Not only theologically, but also pedagogically and psychologically, it is appropriate to invite children to the sacrament.
Faith grows “from the outside in”, needs recurring experiences that can condense into experience and are only gradually overtaken and permeated by the mind. Enjoying the Lord’s Supper requires experience and practice. If we want children to open up the treasures of our faith, we must give them experiences in which faith can live. With regard to the sacrament, these are experiences of "seeing and tasting", of believing and partying with the adults, with the whole congregation. Because children learn a lot through imitation. The experience can then be explained and interpreted later in conversation, in class, in the children’s church service. Children can get involved in this ritual better than adolescents (confirmands are often already in puberty), are receptive to the symbolic content of the sacrament, and are sensitive to the "reality behind". They are easier and easier to integrate into the celebration than some adults. The certainly necessary distinction between the sacrament and a normal common meal (cf. 1. Cor 11, 27-29) is already made by the place where the celebration takes place, by the ritual execution and by the special mood among the celebrants.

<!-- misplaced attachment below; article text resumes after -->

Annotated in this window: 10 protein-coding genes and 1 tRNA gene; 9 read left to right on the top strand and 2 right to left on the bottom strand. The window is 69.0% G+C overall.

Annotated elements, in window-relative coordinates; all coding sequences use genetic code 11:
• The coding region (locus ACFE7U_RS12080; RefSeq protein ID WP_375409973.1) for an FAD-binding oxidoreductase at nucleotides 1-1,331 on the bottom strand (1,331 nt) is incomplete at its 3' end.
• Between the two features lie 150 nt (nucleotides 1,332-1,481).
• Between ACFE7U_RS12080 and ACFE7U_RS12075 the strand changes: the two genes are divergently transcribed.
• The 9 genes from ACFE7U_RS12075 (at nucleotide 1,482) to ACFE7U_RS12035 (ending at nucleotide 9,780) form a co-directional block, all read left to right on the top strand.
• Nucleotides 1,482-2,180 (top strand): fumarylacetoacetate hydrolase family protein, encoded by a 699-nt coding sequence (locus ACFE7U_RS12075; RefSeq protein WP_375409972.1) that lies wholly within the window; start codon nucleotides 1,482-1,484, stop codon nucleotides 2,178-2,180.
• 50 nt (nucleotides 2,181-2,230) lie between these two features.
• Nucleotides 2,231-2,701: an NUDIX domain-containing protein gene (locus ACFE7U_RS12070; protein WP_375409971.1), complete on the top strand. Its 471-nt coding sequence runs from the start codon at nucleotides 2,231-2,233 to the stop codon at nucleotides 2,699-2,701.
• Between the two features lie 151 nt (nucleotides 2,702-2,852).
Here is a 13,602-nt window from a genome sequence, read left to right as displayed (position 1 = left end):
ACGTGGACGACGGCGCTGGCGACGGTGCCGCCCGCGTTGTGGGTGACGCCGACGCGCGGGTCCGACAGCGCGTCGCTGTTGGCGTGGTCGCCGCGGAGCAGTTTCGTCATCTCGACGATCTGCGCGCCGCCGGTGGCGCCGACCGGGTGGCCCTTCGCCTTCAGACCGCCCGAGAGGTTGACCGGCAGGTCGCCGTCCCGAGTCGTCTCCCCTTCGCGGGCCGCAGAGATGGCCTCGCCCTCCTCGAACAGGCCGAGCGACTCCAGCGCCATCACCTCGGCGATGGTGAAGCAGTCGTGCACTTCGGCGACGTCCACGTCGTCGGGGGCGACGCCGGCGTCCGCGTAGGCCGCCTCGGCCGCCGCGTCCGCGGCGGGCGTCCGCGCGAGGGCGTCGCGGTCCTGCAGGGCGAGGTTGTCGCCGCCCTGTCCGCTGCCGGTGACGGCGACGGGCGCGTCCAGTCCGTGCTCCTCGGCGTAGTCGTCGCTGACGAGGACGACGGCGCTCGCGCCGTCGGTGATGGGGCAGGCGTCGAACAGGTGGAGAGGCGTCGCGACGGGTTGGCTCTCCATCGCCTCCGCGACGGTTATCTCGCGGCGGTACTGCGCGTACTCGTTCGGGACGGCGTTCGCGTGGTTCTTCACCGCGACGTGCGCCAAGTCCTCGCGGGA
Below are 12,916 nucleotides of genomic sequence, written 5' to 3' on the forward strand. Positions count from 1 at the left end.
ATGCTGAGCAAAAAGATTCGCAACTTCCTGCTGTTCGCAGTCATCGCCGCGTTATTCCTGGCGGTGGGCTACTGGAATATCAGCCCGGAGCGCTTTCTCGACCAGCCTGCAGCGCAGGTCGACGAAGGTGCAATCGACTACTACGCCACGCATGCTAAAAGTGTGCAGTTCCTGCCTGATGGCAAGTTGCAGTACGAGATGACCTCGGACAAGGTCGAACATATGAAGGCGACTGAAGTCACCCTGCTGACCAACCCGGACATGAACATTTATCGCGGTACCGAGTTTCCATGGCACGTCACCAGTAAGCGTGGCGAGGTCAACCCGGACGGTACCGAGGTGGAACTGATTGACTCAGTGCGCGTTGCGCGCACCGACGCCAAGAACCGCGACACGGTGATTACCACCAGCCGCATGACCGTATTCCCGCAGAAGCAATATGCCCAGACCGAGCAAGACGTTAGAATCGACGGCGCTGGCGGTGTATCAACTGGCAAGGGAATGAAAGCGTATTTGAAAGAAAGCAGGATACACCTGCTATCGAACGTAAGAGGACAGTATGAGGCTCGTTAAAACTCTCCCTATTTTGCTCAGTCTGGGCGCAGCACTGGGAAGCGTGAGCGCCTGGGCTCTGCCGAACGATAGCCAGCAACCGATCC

In practice, the following should be considered:
The order of our church stipulates that the church council must approve the participation of children in the sacrament beforehand. The dean, the provost of the Sprengels and the regional church office must be informed of this decision. After the approval of the church council, it makes sense to speak about the sacrament with the congregation, especially with the children’s parents. Of course, the children must also be offered aids to understanding. This should be done both in an introductory and preparatory manner and in retrospect, for every new generation. The employees of the children’s services are also to be involved here. It definitely helps if the children saw and held the sacrament of the congregation before the first sacrament reception. You should also tell them, even better "practice" with them, even play through how to behave in front of the altar according to local tradition, how to walk and stand, how bread and chalice are taken and passed on. This gives security in dealing with each other and lets some children reverently touch the – in two ways – really valuable cup.